By Megan Ng
The shorter days and chillier temperatures can significantly affect our mental health. During the winter months, many of us leave, return to the house when it is dark, and go outside less because of the cold. For some of us, the gloomy days may make us feel sluggish and down in the dumps as we adjust to the new weather. However, this adjustment may hit harder for others.
With so many things approaching and changing during this season, it can be difficult for our bodies to maintain balance. There is no single cause for the winter blues (Eastern Washington University Counseling, 2022). Some theories link potential changes in the body’s internal clock or the fluctuation of hormones to the development of winter blues (U.S. Department of Health and Human Services, n.d.).
However, there are ways to manage and combat some of those less positive feelings experienced during the colder seasons.
Set a Sleep Schedule
Do not let the winter months and shorter days interfere with your sleep schedule. Go to bed at the same time and wake up at the same time (Soyer, n.d.). The colder months are when we experience the most change in sleep quality and quantity. A regular sleep schedule can give your mind and body a routine to trust and protect against changes in the sleep-wake cycle (Meesters & Gordijn, 2016). Waking up with natural sunlight can also get your body into a natural rhythm. A proper sleep schedule is important because it balances your mood, and cortisol rhythm and impacts hormone production (Eastern Washington University Counseling, 2022).
Nourish for the Season
We all know that consuming a nutritious diet is essential. When it gets colder, what you eat can do a lot in staying physically and mentally healthy and protect you from illness. Some foods and recipes can bring nostalgia and coziness that may make the transition of seasons easier and enjoyable. Getting vitamin D is also more challenging during the colder months. Ensuring adequate vitamin D intake is vital (U.S. Department of Health and Human Services, n.d.). Nourishing food with adequate vitamin D can help balance your mood. The colder weather is a great time to break out old recipes or try something comforting.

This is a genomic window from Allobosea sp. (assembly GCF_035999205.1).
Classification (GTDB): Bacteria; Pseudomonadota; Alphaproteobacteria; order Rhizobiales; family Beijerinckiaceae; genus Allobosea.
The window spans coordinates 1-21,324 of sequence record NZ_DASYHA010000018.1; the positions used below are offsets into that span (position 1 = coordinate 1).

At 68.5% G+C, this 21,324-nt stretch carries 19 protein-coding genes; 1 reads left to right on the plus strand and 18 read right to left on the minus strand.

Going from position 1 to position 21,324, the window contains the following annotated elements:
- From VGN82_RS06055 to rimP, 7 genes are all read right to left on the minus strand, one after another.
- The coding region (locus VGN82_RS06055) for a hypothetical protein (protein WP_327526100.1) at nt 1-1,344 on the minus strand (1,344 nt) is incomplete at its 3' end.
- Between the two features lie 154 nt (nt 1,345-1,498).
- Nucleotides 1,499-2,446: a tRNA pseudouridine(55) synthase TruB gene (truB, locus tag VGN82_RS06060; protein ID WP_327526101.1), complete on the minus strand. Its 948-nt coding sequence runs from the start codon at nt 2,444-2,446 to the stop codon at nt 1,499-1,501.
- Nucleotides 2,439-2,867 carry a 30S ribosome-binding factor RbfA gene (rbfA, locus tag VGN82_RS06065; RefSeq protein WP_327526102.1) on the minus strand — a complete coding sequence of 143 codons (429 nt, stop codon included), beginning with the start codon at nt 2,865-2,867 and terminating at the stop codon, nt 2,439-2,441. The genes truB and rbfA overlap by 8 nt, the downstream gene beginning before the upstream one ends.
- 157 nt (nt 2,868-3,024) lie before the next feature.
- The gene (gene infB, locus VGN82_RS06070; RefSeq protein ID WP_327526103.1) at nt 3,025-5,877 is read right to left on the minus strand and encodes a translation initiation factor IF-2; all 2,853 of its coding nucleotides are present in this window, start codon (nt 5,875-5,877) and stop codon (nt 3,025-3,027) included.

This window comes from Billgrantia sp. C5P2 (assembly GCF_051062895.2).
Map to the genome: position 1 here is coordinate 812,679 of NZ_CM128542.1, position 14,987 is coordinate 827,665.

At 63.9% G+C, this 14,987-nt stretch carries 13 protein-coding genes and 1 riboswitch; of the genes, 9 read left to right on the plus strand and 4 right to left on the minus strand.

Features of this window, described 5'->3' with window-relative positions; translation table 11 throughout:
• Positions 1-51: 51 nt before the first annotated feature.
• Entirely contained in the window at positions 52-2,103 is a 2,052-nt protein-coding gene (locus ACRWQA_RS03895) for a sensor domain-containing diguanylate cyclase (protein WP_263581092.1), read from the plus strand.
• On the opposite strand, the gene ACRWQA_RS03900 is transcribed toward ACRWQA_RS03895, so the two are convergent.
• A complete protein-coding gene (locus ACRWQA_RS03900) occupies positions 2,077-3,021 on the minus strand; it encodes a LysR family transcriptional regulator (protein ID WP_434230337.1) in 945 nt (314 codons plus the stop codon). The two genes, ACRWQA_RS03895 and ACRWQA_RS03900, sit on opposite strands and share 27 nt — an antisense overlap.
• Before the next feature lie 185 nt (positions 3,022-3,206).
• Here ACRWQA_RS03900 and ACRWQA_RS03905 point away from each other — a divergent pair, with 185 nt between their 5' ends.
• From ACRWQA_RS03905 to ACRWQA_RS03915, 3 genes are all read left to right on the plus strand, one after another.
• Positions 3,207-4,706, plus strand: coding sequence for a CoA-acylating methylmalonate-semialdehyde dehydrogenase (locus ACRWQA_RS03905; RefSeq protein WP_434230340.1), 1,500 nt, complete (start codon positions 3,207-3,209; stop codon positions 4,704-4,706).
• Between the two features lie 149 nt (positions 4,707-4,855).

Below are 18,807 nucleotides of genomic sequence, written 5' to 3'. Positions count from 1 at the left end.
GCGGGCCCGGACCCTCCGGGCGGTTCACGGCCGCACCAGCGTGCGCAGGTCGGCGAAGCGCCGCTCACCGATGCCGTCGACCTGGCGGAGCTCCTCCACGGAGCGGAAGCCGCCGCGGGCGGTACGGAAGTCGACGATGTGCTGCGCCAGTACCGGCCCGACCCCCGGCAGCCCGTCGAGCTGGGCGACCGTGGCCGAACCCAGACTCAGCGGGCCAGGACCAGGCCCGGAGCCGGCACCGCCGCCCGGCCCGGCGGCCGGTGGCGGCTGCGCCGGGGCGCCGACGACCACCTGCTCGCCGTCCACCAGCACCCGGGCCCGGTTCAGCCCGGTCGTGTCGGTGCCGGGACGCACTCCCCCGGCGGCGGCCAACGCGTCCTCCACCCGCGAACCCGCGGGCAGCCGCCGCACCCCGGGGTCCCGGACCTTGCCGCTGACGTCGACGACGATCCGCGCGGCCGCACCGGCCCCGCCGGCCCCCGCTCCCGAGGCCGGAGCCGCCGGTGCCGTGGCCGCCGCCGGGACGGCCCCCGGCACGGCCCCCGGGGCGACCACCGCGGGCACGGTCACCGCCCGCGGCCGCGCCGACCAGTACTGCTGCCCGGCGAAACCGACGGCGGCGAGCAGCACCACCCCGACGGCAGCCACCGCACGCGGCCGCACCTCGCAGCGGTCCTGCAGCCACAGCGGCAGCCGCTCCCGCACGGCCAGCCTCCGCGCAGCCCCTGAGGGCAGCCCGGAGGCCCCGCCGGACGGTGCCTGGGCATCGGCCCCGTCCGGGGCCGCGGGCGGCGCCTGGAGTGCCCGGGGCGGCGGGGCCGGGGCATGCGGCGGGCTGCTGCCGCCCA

Get Physical! And Social!
Getting outside is important even though it is colder and wetter. Putting on warm clothes and walking around in the daylight can help you get vitamin D and some movement. Exercise boosts your endorphin production, the “happy” chemical your body naturally produces (Soyer, n.d.). It can be easy to hunker down at home when it gets cold and gloomy. However, being apart from friends and family can make us feel lonelier and more down (Meesters & Gordijn, 2016). Maintaining social interaction is important to uplift our moods and connect to others. Technologies such as FaceTime, Zoom, and Skype can help.
The winter blues happen, but do not let them keep you down! There are numerous ways to practice self-care and use the colder months as an opportunity to enjoy different aspects of life.
- Eastern Washington University Counseling. (2022). Winter Blues/Seasonal Affective Disorder. Eastern Washington University. Retrieved October 24, 2022, from https://www.ewu.edu/stories/winter-blues-seasonal-affective-disorder/
- Meesters, Y., & Gordijn, M. C. (2016). Seasonal affective disorder, winter type: current insights and treatment options. Psychology research and behavior management, 9, 317–327. https://doi.org/10.2147/PRBM.S114906
- Soyer, H. (n.d.). Winter blues: Managing mental health during Winter & Holiday Season. World Institute on Disability. Retrieved October 24, 2022, from https://wid.org/winter-blues-managing-mental-health-during-winter-holiday-season/
- U.S. Department of Health and Human Services. (n.d.). Seasonal Affective Disorder. National Institute of Mental Health. Retrieved October 24, 2022, from https://www.nimh.nih.gov/health/publications/seasonal-affective-disorder
Megan Ng is a graduate student of Food Science and Human Nutrition at the University of Illinois at Urbana Champaign